We visited our granddaughters village yesterday in Sakon Nakong which is in Northern Thailand. I was given these brown crispy long things which when shaken sounded like a baby’s rattle. I asked what it was and due to language misinterpretation thought it was one of the long bitter gourds you can buy and which are used for soup.
Another conversation ensued and my grandson was shaking it and banging it and asking what is this for? For me to plant I said.
The conversation then turned to how big was it and these low growing plants were pointed out to me…Oh I said ..they grow like Pumpkins….Yes mum( all the Thai Girls) call me mum.
Some time later …the kids were playing sword fights with them and one of the uncles started to peel this ” thing” and I was amazed at what was revealed….A loofah…
I have bought many loofahs over the years and always assumed that like sponges they originated from the sea.
How ” wrong” can you be…they are from a plant which is a member of the cucumber family and they grow on vines.
With their skins on, they look like zucchini sized cukes. They’re quite attractive and fast growing. The vines can reach 20 feet if they’re happy, and the fruits form on big yellow flowers.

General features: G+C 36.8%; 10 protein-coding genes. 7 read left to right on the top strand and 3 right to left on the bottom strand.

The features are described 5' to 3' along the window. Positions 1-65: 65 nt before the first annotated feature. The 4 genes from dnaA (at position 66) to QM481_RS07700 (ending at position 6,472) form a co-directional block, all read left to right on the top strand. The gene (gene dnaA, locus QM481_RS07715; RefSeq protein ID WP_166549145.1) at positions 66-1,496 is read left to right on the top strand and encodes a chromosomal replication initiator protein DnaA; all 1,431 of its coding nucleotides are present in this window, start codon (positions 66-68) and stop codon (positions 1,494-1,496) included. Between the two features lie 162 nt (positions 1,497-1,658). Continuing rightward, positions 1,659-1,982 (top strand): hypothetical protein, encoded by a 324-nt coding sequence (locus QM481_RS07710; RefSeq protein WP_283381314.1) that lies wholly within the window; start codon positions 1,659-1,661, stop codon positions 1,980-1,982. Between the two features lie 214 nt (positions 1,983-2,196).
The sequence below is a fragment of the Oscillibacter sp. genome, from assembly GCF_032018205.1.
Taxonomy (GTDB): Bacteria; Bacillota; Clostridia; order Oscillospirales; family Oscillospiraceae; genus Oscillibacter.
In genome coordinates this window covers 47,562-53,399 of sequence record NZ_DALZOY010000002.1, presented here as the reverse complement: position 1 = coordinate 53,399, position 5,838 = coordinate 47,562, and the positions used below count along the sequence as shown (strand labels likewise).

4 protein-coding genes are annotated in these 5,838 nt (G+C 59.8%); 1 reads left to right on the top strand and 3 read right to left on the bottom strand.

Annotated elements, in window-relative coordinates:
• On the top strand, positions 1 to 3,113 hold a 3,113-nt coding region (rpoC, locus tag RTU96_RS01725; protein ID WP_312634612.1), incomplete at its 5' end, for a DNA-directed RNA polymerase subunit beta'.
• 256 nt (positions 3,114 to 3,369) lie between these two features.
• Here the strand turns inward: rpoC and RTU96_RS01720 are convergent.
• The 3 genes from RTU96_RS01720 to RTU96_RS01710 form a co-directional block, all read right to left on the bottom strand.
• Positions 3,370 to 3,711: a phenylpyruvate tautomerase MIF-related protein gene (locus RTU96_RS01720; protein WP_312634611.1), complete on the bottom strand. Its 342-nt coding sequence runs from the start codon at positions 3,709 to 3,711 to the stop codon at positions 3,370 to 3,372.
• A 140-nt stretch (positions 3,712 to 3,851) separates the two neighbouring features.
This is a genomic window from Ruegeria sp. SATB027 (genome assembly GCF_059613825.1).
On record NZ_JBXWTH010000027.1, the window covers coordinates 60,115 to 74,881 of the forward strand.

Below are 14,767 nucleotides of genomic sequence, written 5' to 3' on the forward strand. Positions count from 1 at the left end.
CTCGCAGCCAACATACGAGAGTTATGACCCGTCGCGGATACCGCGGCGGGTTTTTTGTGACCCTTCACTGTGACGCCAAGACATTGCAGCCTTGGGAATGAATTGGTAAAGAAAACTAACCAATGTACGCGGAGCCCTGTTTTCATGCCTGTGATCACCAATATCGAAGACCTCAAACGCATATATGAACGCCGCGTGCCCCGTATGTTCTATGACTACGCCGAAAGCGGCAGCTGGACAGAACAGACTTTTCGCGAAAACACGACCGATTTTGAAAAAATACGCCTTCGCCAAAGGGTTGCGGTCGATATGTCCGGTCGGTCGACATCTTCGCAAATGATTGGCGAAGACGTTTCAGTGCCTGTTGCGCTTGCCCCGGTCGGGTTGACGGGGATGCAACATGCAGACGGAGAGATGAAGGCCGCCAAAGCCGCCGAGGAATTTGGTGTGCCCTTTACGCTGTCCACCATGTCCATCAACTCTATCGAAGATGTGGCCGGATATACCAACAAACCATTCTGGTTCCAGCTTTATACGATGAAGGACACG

The luffa, also spelled loofah, usually means the fruit of the two species L. aegyptiaca and L. acutangula. The fruit of these species is cultivated and eaten as a vegetable.
When grown, it doesn’t look like a loofah found in stores. It’s usually a foot long and has a yellow flower that grows with it. The plant produces male flowers first, so the first season does not produce fruit and like a cucumber, gourd or pumpkin, it’s edible,” .It is only edible when young, as when it matures, the fibers dry out, causing the insides to fall out. The hard shell left over can then be used as a sponge. While loofah can be found in stores, it can be fun to grow one. A loofah needs about 100 to 180 days to mature and it grows best if the soil temperature is about 70 degrees Fahrenheit.
I have lots of seeds as when dry you can bang and the seeds come a tumbling out…so tomorrow I will be planting some and see how they grow.
In the meantime I have my own loofah to use ..fresh and new from Sakon Nakon, Thailand.